This is my son’s belly. He is very proud of it. He is also proud of his poo and pee. He lives in a shame free land (so far). I will protect him from shame for as long as I can. He is in Erikson’s “Shame vs Doubt” stage exploring the question “Is it ok to be me?” He happily runs around, showing off his belly, exploring this question. I will fiercely fight for him to hold onto the truth that lives in his belly that it is not only ok but ESSENTIAL that he be himself.
I remember 15 years ago very early in my eating disorder recovery thinking in the midst of horrible body image distress “My belly is so fat- it looks like it is pregnant!” It wasn’t pregnant- it was full of shame, anger and unexpressed emotions. It was FAT: Feeling Are Thick. It was also nowhere near the size of a pregnant belly, having lived the reality, I now know. If I were to talk to my younger self now, I would say, with great compassion and fierceness, “Honey, you are nowhere near to having a pregnant belly. You want to see a pregnant belly? HERE. Now. What is in there that needs to be birthed and expressed? Get it out because it is not only ok but ESSENTIAL to your recovery and your life that you be yourself.” My older self has learned that. And my belly is now (mostly) free from shame and anger having receivied many apology letters for how I abused it and having been listened to much more frequently over the past decade and a half.
I’m not going to say it wasn’t difficult with body image postpartum (see “Dear New Mama” and “Does being a Mommy make me look fat?” previous posts). However, I AM proud of my Mama belly. I grew a child in there. Yes, my belly looks different in a bathing suit because I GREW A CHILD in there. Wow. That is pretty miraculous. Thank you belly.
A friend of mine sent me this video postpartum. It is well worth watching the celebration of a woman’s body and belly.
You can trust yourself. It may seem like the other mothers and “experts” have it all figured out: how to latch baby perfectly onto their breast as soon as baby pops out of the womb, how to have baby sleeping through the night by three days, be on a schedule, have baby gaining the right amount of weight and mama is losing the right amount of weight, never struggle with postpartum depression or wanting to say “F*ck this new mother hood thing! I’m going to Hawaii.”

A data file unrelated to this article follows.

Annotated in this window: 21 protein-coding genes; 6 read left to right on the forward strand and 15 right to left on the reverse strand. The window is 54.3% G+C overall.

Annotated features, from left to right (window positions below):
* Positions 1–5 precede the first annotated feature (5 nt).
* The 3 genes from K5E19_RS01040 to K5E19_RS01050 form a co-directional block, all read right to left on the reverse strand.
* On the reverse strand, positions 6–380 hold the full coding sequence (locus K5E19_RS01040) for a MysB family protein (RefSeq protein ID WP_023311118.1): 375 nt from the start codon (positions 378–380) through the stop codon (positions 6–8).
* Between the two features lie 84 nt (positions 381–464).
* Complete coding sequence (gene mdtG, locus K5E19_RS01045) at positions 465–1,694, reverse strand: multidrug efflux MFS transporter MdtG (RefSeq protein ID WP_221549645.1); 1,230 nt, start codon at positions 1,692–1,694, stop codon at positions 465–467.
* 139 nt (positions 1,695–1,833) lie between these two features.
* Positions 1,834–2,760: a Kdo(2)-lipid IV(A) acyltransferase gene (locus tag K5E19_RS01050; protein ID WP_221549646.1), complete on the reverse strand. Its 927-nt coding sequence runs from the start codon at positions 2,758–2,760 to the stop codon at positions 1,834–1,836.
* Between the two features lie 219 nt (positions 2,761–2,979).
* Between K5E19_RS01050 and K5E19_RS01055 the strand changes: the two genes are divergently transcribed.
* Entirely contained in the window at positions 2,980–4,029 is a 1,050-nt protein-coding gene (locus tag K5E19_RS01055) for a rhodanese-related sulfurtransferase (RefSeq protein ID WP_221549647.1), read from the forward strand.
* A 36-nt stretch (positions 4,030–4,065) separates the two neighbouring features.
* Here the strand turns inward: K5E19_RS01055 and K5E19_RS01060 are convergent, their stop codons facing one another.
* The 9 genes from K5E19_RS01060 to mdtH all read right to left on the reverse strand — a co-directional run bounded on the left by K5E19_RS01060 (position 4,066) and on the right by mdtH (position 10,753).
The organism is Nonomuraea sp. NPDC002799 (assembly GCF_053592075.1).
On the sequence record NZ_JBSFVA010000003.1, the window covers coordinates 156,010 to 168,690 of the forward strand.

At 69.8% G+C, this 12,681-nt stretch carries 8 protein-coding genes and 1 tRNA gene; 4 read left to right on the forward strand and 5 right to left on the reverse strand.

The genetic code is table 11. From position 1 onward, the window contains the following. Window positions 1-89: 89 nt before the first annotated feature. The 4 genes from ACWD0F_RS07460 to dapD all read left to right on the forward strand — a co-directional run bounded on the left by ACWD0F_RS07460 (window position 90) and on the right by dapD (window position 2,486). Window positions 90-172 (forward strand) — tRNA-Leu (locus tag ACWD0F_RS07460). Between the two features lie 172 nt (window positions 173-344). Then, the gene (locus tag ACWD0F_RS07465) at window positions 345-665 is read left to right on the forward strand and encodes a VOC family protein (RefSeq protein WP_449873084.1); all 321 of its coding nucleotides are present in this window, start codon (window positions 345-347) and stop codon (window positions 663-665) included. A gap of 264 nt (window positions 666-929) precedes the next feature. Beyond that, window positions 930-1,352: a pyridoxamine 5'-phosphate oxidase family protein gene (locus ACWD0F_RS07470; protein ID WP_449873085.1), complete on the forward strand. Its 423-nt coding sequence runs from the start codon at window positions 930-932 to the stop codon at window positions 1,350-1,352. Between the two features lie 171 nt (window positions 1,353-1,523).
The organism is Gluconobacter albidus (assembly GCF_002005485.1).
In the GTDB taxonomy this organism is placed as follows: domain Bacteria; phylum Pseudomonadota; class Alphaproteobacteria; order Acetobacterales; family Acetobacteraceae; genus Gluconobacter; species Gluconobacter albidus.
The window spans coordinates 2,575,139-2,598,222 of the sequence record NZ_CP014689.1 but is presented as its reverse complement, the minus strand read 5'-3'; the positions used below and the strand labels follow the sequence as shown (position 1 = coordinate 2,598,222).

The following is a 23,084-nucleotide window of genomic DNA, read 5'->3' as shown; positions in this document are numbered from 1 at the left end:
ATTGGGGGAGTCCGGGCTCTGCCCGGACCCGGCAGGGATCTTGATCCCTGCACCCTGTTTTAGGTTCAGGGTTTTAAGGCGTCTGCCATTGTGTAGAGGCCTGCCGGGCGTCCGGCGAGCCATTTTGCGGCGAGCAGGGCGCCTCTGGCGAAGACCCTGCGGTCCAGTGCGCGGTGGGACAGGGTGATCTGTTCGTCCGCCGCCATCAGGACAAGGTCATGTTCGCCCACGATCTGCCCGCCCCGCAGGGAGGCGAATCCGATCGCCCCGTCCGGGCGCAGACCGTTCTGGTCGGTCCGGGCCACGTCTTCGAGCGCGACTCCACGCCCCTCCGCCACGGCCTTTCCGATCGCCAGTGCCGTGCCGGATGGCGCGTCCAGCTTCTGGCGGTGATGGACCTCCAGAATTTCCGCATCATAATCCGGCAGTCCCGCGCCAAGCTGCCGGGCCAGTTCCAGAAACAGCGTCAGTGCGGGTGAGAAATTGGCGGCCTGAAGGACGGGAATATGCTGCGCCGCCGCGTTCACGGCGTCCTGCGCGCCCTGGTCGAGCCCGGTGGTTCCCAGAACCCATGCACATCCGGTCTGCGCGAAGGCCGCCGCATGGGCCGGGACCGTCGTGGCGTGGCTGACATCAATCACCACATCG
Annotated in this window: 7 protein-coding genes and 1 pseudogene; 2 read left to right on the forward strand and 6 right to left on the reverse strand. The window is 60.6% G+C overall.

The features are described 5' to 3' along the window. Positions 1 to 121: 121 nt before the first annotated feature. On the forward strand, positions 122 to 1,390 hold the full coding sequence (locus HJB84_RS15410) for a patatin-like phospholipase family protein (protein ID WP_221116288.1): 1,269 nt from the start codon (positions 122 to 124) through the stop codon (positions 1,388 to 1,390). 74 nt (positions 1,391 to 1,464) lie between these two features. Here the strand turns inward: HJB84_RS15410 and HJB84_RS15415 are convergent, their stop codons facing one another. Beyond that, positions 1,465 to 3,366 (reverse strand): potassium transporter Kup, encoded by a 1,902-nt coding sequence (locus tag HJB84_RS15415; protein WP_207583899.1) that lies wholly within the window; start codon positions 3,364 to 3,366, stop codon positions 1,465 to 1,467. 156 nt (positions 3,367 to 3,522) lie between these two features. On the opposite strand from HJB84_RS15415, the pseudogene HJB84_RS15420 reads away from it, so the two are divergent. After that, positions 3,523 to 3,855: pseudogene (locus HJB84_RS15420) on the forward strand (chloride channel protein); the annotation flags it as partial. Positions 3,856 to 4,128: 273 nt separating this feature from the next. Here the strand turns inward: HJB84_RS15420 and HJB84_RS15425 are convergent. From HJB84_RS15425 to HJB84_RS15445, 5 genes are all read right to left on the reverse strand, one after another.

You can trust your Mama intuition. It is in there, in your heart and belly. You can listen to, grow, and trust that intuition. You DO know and you DO have that intuition light inside. Trust yourself. Listen to that quiet whisper of knowing. You can trust yourself, you can trust that light.
Dear New Mama,
It’s harder than anyone told you it would be, but it will get better. You will feel like the bottom dropped out of your body, you can’t feel your stomach, and it looks like a deflated balloon. You will feel tired, more than tired, bone weary exhausted. You are in Mommy boot camp. There is nothing wrong with you. You are a Good Enough Mama.
It might not get easier in the way that you think or would like, but it will. It will get easier, it will get different, it will get better.
Common sense disclaimer: this blog is not intended to diagnose or treat Postpartum Depression (PPD). For a list of resource referrals for PPD screening and treatment, see end of blog.
Recently, I attended a talk at a well-known research university and teaching hospital in San Francisco on the maternal brain. I was so excited to learn more about how the brain is affected during pregnancy and postpartum for mothers, especially as it affects women in recovery, women who struggle with Postpartum Depression (PPD), and their bonds with their children, I excitedly prepared to meet other clinicians and mommies working with mommies and their postpartum brains.
To Read the full article, go here: http://psychedinsanfrancisco.com/?s=postpartum+depression
If you have PPD or if you are in exhausted new Mommy boot camp, consider that your vulnerability is actually your greatest gift. Consider that the emptiness is the way out, because the way out is through.
National Postpartum Depression Hotline: 1-800-PPD-MOMS
Suicide Prevention & Crisis Hotline (415) 499-1100 It is important for women who might be experiencing suicidal thoughts/ideas/plans to call this number.
Postpartum Support International to provide resources in your area:
TALK Line Parental stress, child abuse prevention, emergency respite care, single parent network, parents’ group, crisis counseling, substance abuse services and ongoing therapy. (415) 441-KIDS (5437) TALK www.talklineforparents.org/
GoldenGate Mother’s Group therapist referrals and resources:
Postpartum Stress Center:
Linda Shanti McCabe holds a doctorate in Clinical Psychology and works with women (including pre and postpartum) recovering from food, weight, and body image issues. She holds SoulCollage® groups for women (including pregnant and postpartum) using expressive arts to find and express the many parts of the Self. You can find her at: WWW.DrLindaShanti.com